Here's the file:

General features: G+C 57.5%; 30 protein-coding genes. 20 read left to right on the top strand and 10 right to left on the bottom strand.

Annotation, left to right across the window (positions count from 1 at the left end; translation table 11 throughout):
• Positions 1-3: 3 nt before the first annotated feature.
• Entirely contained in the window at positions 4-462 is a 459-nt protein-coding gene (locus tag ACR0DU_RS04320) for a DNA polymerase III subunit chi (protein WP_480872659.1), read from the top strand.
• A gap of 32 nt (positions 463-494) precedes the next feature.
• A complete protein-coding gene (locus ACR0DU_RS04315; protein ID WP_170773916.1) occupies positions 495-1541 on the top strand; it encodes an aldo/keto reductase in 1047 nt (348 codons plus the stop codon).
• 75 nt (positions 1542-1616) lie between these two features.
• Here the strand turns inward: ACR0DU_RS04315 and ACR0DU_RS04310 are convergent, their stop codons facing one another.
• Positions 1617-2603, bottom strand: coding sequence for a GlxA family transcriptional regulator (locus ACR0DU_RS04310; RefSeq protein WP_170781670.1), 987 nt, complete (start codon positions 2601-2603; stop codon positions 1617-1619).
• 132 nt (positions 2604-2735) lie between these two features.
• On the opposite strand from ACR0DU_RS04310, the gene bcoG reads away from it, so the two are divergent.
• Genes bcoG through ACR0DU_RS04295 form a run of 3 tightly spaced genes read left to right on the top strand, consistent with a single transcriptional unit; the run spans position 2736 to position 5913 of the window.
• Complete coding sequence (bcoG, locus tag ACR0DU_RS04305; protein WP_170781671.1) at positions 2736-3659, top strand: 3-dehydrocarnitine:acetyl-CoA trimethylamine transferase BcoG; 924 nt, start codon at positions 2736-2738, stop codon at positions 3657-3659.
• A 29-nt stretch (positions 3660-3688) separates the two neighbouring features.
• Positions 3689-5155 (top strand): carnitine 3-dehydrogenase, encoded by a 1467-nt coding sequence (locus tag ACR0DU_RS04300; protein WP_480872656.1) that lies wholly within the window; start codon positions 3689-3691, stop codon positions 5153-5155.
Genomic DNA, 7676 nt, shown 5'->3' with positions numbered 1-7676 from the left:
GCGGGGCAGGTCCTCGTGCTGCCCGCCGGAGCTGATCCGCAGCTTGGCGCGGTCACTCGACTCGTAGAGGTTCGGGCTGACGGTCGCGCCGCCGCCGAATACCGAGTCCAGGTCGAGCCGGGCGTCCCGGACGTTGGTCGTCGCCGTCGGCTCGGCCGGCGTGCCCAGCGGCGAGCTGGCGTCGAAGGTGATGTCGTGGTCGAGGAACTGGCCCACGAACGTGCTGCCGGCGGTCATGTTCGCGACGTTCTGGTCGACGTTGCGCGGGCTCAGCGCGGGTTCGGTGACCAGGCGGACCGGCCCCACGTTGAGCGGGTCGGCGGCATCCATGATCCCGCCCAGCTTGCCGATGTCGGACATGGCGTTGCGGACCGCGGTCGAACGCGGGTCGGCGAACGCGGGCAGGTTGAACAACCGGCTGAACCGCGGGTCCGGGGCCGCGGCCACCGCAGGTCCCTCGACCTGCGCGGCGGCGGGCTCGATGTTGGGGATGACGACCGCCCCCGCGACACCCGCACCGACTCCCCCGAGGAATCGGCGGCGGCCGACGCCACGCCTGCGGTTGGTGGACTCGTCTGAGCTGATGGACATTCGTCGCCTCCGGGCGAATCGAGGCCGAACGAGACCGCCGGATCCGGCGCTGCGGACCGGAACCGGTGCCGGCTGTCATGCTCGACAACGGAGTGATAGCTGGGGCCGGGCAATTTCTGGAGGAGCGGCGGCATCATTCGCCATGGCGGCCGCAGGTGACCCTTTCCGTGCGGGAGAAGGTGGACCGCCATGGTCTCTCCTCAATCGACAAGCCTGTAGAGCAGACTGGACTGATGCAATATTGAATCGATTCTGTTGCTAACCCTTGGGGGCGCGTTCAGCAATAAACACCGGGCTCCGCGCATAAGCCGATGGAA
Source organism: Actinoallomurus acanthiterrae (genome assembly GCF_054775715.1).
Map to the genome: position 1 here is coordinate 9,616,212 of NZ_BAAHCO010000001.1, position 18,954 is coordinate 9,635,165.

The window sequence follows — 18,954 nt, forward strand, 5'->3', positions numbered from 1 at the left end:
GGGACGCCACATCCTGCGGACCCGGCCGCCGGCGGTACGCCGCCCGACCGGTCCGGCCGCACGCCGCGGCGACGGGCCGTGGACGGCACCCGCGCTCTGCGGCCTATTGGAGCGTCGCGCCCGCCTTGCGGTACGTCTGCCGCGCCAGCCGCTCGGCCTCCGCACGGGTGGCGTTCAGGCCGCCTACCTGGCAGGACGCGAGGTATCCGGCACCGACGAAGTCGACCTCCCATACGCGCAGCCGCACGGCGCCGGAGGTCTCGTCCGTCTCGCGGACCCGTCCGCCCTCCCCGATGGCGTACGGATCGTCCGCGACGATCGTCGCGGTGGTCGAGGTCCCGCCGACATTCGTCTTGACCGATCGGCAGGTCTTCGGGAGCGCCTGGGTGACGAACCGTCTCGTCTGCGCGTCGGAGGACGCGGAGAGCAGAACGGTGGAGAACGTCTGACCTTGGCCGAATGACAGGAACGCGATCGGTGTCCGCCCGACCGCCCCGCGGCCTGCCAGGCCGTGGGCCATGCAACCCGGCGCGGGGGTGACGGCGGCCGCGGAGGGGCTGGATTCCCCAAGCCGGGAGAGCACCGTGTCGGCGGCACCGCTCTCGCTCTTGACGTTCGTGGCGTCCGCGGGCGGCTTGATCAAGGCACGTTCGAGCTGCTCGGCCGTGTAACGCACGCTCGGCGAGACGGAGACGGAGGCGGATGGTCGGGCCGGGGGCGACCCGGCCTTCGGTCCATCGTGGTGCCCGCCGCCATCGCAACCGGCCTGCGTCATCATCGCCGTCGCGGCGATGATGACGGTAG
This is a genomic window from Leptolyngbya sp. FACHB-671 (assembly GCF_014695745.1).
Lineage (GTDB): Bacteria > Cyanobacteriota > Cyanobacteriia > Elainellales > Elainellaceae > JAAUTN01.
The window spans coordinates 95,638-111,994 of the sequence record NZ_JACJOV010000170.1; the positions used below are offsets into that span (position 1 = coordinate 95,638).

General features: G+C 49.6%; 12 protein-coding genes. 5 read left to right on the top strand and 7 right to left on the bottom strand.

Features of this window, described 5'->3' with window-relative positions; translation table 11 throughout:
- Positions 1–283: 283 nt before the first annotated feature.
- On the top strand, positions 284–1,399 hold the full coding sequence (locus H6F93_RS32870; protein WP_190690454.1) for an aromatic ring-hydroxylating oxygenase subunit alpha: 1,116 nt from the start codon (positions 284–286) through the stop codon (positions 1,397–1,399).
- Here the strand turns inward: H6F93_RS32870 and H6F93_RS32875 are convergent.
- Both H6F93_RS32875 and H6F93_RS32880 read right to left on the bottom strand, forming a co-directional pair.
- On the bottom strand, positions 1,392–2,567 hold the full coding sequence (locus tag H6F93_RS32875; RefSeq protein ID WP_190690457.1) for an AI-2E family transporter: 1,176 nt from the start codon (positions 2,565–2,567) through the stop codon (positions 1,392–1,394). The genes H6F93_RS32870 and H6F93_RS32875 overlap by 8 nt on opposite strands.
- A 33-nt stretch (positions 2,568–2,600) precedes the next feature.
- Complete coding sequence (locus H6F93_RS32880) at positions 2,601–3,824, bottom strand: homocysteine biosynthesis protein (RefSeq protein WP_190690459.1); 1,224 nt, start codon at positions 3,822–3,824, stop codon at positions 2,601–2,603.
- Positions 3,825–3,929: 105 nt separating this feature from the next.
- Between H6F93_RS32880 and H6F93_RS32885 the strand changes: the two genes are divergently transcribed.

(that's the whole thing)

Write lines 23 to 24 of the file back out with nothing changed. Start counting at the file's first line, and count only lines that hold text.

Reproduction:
Lineage (GTDB): Bacteria > Cyanobacteriota > Cyanobacteriia > Elainellales > Elainellaceae > JAAUTN01.
The window spans coordinates 95,638-111,994 of the sequence record NZ_JACJOV010000170.1; the positions used below are offsets into that span (position 1 = coordinate 95,638).